Mental Illness Test Inherently Flawed

by | May 20, 2014

OLYMPUS DIGITAL CAMERAThe psychiatrist’s test for mental illness is ever more inclusive. Normal behavior such as grieving for a deceased loved one, temper tantrums, and even hoarding disorder (“persistent difficulty discarding or parting with possessions, regardless of their actual value.”) are now mental disorders, according to the latest version of their psychiatric Bible, the DSM 5.
So when a law is presented to “help” mentally ill veterans and those incarcerated (such as Florida Bill HR 401) it makes sense to view it with a skeptical eye. Those who benefit most from a mental illness diagnosis are the psychiatrists and psychologists who are paid for this dubious treatment, as well as the pharmaceutical companies who profit enormously from increased drug sales paid for by the taxpayer.
The losers are those receiving this “treatment”.
The Veteran’s Treatment Court program (a court program involving collaboration among criminal justice, veterans, and mental health and substance abuse agencies) states the assistance program will provide “a full continuum of treatment services, including mental health services, substance abuse services, medical services, and services to address trauma.”
This is alarming, as the rate of suicide among military veterans has already climbed substantially under psychiatric treatment.

  • In 2010, the Pentagon spent $280 million on psychiatric drugs.
  • There are 8,000 suicides yearly by US veterans and soldiers. That translates to 22 suicides daily
  • 33% of those same suicides are a direct result of medication side effects
  • More soldiers are dying from medications than from Al-Qaeda attacks
  • Prescriptions for Ritalin and Adderall for active duty soldiers have increased 1,000% in just the past half decade.
  • For every soldier who dies in battle, 25 die by suicide
  • Active duty soldiers on psychiatric medication take, on average, a combination of 3-5 different prescriptions.

Florida Bill HR 401 also lays out the capabilities of a correctional facility, especially re: the “mental health” of those incarcerated as follows:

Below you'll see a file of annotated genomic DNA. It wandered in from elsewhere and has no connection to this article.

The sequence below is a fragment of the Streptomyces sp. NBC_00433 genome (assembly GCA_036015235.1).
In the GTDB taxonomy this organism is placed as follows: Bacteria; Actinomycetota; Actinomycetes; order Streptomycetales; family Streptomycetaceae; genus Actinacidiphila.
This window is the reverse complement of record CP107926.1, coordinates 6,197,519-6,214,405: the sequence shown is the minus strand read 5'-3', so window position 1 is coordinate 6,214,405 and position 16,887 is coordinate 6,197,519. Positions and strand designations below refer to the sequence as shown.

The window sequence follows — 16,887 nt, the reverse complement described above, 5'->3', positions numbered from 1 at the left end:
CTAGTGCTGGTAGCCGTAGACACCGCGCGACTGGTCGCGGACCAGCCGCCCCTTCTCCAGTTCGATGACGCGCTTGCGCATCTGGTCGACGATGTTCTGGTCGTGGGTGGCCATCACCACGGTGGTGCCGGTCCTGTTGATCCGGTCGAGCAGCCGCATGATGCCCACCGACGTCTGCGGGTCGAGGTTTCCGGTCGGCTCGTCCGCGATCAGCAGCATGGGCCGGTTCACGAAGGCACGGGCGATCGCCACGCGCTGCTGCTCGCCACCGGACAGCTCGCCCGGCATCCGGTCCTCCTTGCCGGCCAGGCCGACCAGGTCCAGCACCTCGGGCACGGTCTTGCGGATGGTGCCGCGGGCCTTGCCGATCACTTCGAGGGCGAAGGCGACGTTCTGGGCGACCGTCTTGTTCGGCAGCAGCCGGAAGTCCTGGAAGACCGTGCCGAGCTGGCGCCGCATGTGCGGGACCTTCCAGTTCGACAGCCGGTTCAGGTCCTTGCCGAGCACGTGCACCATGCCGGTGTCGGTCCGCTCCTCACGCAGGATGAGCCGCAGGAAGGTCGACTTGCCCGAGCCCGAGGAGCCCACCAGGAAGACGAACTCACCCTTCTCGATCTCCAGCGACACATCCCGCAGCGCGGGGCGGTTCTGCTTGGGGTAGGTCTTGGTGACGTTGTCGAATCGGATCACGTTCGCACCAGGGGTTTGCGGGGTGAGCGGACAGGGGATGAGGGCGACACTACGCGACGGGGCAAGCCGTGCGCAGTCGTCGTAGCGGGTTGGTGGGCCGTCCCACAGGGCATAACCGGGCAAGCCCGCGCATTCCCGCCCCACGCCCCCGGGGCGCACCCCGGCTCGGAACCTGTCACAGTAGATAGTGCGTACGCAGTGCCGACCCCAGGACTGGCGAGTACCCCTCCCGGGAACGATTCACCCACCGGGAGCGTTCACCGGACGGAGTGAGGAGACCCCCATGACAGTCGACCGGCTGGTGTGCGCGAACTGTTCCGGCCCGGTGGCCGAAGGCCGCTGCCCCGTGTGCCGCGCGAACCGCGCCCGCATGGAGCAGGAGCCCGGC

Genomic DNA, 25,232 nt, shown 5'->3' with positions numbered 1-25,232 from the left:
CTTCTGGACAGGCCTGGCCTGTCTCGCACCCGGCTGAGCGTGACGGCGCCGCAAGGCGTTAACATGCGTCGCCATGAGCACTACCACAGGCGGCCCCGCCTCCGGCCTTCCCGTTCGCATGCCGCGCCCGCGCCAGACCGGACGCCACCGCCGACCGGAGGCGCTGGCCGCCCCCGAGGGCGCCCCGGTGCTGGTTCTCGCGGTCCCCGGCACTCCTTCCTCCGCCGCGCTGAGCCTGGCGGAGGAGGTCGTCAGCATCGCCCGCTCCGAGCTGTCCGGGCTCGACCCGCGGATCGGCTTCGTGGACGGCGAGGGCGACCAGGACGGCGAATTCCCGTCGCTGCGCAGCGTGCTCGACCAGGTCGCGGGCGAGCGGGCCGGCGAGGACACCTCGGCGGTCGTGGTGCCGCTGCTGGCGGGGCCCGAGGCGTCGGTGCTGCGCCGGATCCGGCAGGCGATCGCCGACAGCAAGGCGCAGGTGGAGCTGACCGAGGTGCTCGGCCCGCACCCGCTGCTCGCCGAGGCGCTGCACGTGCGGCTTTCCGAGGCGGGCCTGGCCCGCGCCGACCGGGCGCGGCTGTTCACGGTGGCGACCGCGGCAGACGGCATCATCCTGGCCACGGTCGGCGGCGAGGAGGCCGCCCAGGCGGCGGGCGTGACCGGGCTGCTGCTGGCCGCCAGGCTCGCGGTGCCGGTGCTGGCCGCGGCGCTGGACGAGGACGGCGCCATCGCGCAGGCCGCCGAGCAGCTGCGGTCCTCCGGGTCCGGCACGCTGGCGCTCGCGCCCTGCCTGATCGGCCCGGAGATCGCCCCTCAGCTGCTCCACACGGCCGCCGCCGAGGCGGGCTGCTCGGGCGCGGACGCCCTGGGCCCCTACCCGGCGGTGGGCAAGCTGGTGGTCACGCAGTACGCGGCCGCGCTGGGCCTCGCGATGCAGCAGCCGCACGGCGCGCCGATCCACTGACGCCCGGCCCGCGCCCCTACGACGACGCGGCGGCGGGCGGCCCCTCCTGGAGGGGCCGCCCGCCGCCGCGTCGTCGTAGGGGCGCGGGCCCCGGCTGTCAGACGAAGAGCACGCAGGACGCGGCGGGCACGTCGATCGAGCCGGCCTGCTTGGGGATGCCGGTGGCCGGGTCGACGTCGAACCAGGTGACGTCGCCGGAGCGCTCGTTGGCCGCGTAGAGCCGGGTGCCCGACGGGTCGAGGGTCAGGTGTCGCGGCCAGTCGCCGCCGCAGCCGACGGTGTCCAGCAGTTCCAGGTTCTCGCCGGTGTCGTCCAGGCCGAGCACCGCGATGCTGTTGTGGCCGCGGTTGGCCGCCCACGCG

“to identify and screen for eligible inmates;
“to plan and provide—initial and periodic assessments of the clinical, medical, and social needs of inmates; and appropriate treatment and services that address the mental health and substance abuse needs of inmates;
“to develop, implement, and enhance—post-release transition plans for eligible inmates that, in a comprehensive manner, coordinate health, housing, medical, employment, and other appropriate services and public benefits;
“to train each employee of the correctional facility to identify and appropriately respond to incidents involving inmates with mental health or co-occurring mental health and substance abuse disorders.”
Obviously, a person incarcerated is at the mercy of those watching over his daily life, be it enforced psychiatric drugging or other dubious treatment. The track record of prison guards has little to recommend that they will be able to “appropriately respond to incidents” involving inmates.
For example, a new study from the Justice Department shows that sex abuse allegations in correctional facilities are growing, and that correctional officers are often the abusers. To put another weapon into the hands of prison officers would be foolhardy at best.
There is growing proof that psychiatric drugs are a complete failure and actually contribute to increased incidents of murder and suicide. The enactment of further laws giving these out of control industries (psychiatry and pharmaceutical companies) even more power is dangerous indeed.


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